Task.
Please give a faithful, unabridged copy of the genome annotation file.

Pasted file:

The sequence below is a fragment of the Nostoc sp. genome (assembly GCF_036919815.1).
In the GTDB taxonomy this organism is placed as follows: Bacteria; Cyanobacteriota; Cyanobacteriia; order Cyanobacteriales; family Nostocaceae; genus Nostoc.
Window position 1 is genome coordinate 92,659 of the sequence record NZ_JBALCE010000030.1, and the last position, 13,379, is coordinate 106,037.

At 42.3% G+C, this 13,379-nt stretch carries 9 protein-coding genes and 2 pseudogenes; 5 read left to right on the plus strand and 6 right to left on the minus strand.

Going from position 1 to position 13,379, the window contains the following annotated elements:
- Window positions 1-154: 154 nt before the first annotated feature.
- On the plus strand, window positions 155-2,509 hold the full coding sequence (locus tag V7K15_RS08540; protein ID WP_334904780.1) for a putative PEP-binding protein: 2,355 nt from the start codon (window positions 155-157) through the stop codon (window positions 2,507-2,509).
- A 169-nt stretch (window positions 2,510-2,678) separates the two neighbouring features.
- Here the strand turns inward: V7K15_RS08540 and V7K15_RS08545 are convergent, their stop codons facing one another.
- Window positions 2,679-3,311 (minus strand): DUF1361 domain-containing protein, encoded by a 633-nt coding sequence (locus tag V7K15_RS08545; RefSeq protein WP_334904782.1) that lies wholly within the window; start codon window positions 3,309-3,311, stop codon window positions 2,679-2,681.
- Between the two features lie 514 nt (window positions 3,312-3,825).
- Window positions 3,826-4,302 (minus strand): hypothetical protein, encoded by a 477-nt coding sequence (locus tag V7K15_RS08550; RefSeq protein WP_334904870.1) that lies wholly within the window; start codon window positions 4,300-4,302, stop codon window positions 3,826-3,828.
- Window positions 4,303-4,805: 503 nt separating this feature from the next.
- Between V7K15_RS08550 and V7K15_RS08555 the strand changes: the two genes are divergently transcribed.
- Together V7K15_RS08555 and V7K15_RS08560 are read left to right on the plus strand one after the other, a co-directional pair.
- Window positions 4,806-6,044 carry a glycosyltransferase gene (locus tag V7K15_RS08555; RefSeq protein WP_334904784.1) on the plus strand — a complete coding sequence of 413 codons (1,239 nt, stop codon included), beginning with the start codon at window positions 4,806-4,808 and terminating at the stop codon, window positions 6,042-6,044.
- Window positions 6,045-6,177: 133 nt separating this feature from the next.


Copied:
The sequence below is a fragment of the Nostoc sp. genome (assembly GCF_036919815.1).
In the GTDB taxonomy this organism is placed as follows: Bacteria; Cyanobacteriota; Cyanobacteriia; order Cyanobacteriales; family Nostocaceae; genus Nostoc.
Window position 1 is genome coordinate 92,659 of the sequence record NZ_JBALCE010000030.1, and the last position, 13,379, is coordinate 106,037.

At 42.3% G+C, this 13,379-nt stretch carries 9 protein-coding genes and 2 pseudogenes; 5 read left to right on the plus strand and 6 right to left on the minus strand.

Going from position 1 to position 13,379, the window contains the following annotated elements:
- Window positions 1-154: 154 nt before the first annotated feature.
- On the plus strand, window positions 155-2,509 hold the full coding sequence (locus tag V7K15_RS08540; protein ID WP_334904780.1) for a putative PEP-binding protein: 2,355 nt from the start codon (window positions 155-157) through the stop codon (window positions 2,507-2,509).
- A 169-nt stretch (window positions 2,510-2,678) separates the two neighbouring features.
- Here the strand turns inward: V7K15_RS08540 and V7K15_RS08545 are convergent, their stop codons facing one another.
- Window positions 2,679-3,311 (minus strand): DUF1361 domain-containing protein, encoded by a 633-nt coding sequence (locus tag V7K15_RS08545; RefSeq protein WP_334904782.1) that lies wholly within the window; start codon window positions 3,309-3,311, stop codon window positions 2,679-2,681.
- Between the two features lie 514 nt (window positions 3,312-3,825).
- Window positions 3,826-4,302 (minus strand): hypothetical protein, encoded by a 477-nt coding sequence (locus tag V7K15_RS08550; RefSeq protein WP_334904870.1) that lies wholly within the window; start codon window positions 4,300-4,302, stop codon window positions 3,826-3,828.
- Window positions 4,303-4,805: 503 nt separating this feature from the next.
- Between V7K15_RS08550 and V7K15_RS08555 the strand changes: the two genes are divergently transcribed.
- Together V7K15_RS08555 and V7K15_RS08560 are read left to right on the plus strand one after the other, a co-directional pair.
- Window positions 4,806-6,044 carry a glycosyltransferase gene (locus tag V7K15_RS08555; RefSeq protein WP_334904784.1) on the plus strand — a complete coding sequence of 413 codons (1,239 nt, stop codon included), beginning with the start codon at window positions 4,806-4,808 and terminating at the stop codon, window positions 6,042-6,044.
- Window positions 6,045-6,177: 133 nt separating this feature from the next.